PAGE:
Retailer ends online rentals, backs Netflix
WASHINGTON — Wal-Mart Stores said Thursday that it will pull the plug on its online DVD rental service and refer its existing subscribers to Netflix. The retail giant will continue to promote Netflix on the DVD sales area of its Web site, Walmart.com.
In exchange, Netflix said it would promote DVD sales through Wal-Mart on its Web site and on the mailers it sends to subscribers.
The news lit a rocket under Netflix’s stock, sending shares up 20% in early-morning trading before falling back to close up 4% at $16.13.
Netflix execs cautioned that they did not expect the deal to have a significant short-term impact on the company’s financial performance or subscriber count.
In a statement issued in conjunction with the announcement, Netflix said it was not revising its 2005 earnings guidance as a result of the deal.
Although Wal-Mart has never disclosed its subscriber count, analysts estimate it has fewer than 100,000 online rental customers.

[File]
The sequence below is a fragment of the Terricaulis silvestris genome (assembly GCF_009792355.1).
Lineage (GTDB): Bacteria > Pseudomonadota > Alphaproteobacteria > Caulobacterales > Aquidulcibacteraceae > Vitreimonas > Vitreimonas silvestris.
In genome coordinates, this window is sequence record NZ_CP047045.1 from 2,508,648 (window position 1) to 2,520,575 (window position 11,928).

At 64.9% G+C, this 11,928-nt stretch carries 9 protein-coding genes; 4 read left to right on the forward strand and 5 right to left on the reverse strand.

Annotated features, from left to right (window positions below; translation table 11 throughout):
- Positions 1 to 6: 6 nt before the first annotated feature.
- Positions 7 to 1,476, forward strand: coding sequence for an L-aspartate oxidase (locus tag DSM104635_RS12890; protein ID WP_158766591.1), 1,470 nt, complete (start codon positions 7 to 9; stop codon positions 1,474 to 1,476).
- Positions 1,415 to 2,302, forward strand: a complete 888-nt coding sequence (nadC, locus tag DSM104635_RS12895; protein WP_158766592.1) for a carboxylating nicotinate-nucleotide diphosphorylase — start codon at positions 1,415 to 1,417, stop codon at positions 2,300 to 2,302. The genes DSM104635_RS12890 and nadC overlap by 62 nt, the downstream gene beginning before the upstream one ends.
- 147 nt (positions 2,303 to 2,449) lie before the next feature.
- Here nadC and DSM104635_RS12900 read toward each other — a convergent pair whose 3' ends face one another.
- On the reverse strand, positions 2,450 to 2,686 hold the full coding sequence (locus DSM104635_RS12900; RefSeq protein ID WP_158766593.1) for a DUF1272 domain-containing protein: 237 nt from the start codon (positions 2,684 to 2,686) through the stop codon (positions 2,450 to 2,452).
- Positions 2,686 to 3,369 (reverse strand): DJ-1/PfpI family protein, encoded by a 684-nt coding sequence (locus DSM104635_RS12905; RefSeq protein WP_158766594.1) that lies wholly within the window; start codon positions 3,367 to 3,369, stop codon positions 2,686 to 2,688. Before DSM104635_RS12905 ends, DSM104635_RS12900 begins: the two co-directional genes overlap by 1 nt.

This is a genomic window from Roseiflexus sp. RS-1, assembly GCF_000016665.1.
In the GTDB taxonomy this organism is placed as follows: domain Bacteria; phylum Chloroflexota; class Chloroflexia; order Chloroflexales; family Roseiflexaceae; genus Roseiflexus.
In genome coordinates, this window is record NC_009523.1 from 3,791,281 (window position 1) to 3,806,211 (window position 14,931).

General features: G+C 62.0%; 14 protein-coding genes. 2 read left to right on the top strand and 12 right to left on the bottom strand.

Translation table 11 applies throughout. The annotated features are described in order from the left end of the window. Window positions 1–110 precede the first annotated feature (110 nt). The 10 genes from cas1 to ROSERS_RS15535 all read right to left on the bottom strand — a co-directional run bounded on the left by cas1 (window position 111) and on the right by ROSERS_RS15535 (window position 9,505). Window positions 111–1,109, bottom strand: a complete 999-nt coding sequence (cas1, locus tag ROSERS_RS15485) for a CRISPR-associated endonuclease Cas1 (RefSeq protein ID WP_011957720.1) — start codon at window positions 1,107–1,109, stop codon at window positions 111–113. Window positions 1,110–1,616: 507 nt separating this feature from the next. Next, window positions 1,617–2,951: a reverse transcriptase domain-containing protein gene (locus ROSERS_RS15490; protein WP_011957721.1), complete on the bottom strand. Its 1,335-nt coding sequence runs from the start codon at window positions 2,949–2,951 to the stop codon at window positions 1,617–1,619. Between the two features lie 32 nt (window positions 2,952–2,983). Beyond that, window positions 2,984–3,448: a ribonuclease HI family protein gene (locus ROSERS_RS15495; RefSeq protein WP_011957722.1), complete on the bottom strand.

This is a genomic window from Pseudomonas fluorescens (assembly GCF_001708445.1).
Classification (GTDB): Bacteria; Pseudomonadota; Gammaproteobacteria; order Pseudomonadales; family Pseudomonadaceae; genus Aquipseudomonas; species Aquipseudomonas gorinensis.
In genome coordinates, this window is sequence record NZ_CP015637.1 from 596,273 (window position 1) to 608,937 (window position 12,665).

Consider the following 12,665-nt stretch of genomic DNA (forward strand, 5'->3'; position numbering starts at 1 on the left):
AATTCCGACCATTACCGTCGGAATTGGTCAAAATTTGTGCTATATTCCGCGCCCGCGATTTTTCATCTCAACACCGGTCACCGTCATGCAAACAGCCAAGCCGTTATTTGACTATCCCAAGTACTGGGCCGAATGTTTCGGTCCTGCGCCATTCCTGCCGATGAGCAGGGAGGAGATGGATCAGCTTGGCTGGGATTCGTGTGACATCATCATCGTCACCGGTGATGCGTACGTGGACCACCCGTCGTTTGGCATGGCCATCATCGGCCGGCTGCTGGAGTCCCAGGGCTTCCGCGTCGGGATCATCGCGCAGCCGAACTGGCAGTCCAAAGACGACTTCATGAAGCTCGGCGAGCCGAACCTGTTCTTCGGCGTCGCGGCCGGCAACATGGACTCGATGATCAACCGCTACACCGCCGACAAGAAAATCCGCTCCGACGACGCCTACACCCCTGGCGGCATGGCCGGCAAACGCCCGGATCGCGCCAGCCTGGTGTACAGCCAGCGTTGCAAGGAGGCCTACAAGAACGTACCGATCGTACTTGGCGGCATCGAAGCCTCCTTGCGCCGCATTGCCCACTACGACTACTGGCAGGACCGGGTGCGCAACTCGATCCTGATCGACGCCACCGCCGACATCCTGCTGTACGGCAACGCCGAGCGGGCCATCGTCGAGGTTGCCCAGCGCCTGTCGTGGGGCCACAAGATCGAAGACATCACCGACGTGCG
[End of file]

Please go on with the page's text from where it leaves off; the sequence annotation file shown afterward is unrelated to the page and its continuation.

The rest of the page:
Still, the news capped a good week for Netflix, which also saw its No. 1 rival, Blockbuster, start testing a higher price point for its online rental service.
Blockbuster’s current base price is $14.99 a month for three movies out at a time. That’s $3 lower than Netflix’s base price.
On Wednesday, Blockbuster officials confirmed the chain had begun testing consumer response to a $17.99 offer in select markets.
An ongoing price war between Netflix and Blockbuster has slashed profits at both companies.
As a result of the Wal-Mart announcement, Blockbuster said Thursday that it would give any Wal-Mart or Netflix sub who transferred to Blockbuster’s online service two free months of rentals, a free DVD and a continuation of their current subscription price for 12 months.
Blockbuster’s management has been under pressure from the company’s largest shareholder, Carl Icahn, to rein in spending and boost cash flow.
(Paul Sweeting is a reporter for Daily Variety sister publication Video Business.)